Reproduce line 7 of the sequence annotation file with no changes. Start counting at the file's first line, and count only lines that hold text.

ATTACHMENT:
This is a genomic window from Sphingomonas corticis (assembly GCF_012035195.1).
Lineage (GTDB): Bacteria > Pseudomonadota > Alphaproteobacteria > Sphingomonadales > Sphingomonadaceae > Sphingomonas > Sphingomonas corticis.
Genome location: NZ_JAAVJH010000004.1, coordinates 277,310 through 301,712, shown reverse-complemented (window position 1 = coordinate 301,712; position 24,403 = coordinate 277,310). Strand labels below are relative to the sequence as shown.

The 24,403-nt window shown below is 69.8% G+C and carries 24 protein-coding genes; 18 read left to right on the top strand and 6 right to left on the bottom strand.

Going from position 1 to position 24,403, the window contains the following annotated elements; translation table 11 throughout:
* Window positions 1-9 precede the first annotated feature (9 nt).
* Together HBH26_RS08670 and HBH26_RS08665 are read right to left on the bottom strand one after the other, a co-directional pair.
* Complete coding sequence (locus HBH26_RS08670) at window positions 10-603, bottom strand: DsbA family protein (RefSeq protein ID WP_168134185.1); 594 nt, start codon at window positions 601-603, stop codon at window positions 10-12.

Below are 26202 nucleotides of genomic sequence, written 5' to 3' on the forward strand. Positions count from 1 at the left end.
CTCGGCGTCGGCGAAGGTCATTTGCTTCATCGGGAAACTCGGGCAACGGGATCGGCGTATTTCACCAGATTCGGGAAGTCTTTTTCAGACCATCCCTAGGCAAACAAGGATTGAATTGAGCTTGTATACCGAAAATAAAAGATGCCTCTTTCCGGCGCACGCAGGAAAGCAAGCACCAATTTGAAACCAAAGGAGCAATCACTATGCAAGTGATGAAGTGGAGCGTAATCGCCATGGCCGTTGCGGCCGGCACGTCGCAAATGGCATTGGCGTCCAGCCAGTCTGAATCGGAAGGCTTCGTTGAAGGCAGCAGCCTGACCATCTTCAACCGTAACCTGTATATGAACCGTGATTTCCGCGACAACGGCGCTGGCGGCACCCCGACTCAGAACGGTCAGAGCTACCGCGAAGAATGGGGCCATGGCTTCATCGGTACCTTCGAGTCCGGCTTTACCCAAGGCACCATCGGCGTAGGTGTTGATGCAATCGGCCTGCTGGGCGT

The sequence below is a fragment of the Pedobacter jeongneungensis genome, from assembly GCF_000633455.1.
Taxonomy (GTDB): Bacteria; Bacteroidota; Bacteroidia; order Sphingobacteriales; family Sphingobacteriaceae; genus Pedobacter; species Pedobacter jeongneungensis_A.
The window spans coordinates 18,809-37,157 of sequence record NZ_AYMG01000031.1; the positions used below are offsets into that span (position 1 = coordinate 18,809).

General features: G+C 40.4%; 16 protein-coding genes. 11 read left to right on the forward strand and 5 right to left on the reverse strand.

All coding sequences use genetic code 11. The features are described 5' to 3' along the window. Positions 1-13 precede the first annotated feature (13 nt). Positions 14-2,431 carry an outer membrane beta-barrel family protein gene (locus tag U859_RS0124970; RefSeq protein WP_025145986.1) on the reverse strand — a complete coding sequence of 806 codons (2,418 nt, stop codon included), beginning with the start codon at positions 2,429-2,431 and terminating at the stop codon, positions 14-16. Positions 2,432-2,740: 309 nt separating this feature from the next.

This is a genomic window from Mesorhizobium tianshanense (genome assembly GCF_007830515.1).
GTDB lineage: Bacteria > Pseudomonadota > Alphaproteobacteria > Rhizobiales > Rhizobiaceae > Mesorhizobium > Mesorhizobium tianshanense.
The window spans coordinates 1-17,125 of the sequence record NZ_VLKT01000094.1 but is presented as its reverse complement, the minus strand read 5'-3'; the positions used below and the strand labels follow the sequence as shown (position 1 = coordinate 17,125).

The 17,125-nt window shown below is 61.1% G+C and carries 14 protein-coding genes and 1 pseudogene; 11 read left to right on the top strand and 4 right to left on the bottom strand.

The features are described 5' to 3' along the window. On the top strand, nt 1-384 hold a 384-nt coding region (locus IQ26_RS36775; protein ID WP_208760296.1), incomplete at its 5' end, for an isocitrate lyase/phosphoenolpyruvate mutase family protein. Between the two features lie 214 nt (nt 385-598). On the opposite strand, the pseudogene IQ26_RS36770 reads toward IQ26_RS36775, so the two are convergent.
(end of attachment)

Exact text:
* Together HBH26_RS08670 and HBH26_RS08665 are read right to left on the bottom strand one after the other, a co-directional pair.